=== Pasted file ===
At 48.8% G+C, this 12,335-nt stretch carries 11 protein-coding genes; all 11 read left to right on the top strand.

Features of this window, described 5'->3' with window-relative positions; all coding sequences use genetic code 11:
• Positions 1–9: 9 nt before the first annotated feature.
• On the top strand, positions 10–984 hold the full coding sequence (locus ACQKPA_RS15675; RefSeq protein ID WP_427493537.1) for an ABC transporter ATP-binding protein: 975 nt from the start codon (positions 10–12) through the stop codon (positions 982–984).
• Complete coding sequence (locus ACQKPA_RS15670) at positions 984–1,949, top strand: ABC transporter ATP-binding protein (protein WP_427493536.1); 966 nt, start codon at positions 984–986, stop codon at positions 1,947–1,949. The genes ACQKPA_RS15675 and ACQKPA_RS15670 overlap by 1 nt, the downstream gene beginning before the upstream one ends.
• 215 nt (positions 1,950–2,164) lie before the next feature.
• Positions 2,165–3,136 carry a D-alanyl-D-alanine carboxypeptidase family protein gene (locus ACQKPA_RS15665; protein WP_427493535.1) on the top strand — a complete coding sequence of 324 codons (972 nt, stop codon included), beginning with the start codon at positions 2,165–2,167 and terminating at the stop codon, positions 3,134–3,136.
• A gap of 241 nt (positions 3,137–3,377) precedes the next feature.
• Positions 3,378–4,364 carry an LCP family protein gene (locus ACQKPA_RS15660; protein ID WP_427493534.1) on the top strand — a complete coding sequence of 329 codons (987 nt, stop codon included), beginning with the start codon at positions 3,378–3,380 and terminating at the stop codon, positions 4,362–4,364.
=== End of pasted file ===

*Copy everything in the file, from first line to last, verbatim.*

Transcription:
At 48.8% G+C, this 12,335-nt stretch carries 11 protein-coding genes; all 11 read left to right on the top strand.

Features of this window, described 5'->3' with window-relative positions; all coding sequences use genetic code 11:
• Positions 1–9: 9 nt before the first annotated feature.
• On the top strand, positions 10–984 hold the full coding sequence (locus ACQKPA_RS15675; RefSeq protein ID WP_427493537.1) for an ABC transporter ATP-binding protein: 975 nt from the start codon (positions 10–12) through the stop codon (positions 982–984).
• Complete coding sequence (locus ACQKPA_RS15670) at positions 984–1,949, top strand: ABC transporter ATP-binding protein (protein WP_427493536.1); 966 nt, start codon at positions 984–986, stop codon at positions 1,947–1,949. The genes ACQKPA_RS15675 and ACQKPA_RS15670 overlap by 1 nt, the downstream gene beginning before the upstream one ends.
• 215 nt (positions 1,950–2,164) lie before the next feature.
• Positions 2,165–3,136 carry a D-alanyl-D-alanine carboxypeptidase family protein gene (locus ACQKPA_RS15665; protein WP_427493535.1) on the top strand — a complete coding sequence of 324 codons (972 nt, stop codon included), beginning with the start codon at positions 2,165–2,167 and terminating at the stop codon, positions 3,134–3,136.
• A gap of 241 nt (positions 3,137–3,377) precedes the next feature.
• Positions 3,378–4,364 carry an LCP family protein gene (locus ACQKPA_RS15660; protein ID WP_427493534.1) on the top strand — a complete coding sequence of 329 codons (987 nt, stop codon included), beginning with the start codon at positions 3,378–3,380 and terminating at the stop codon, positions 4,362–4,364.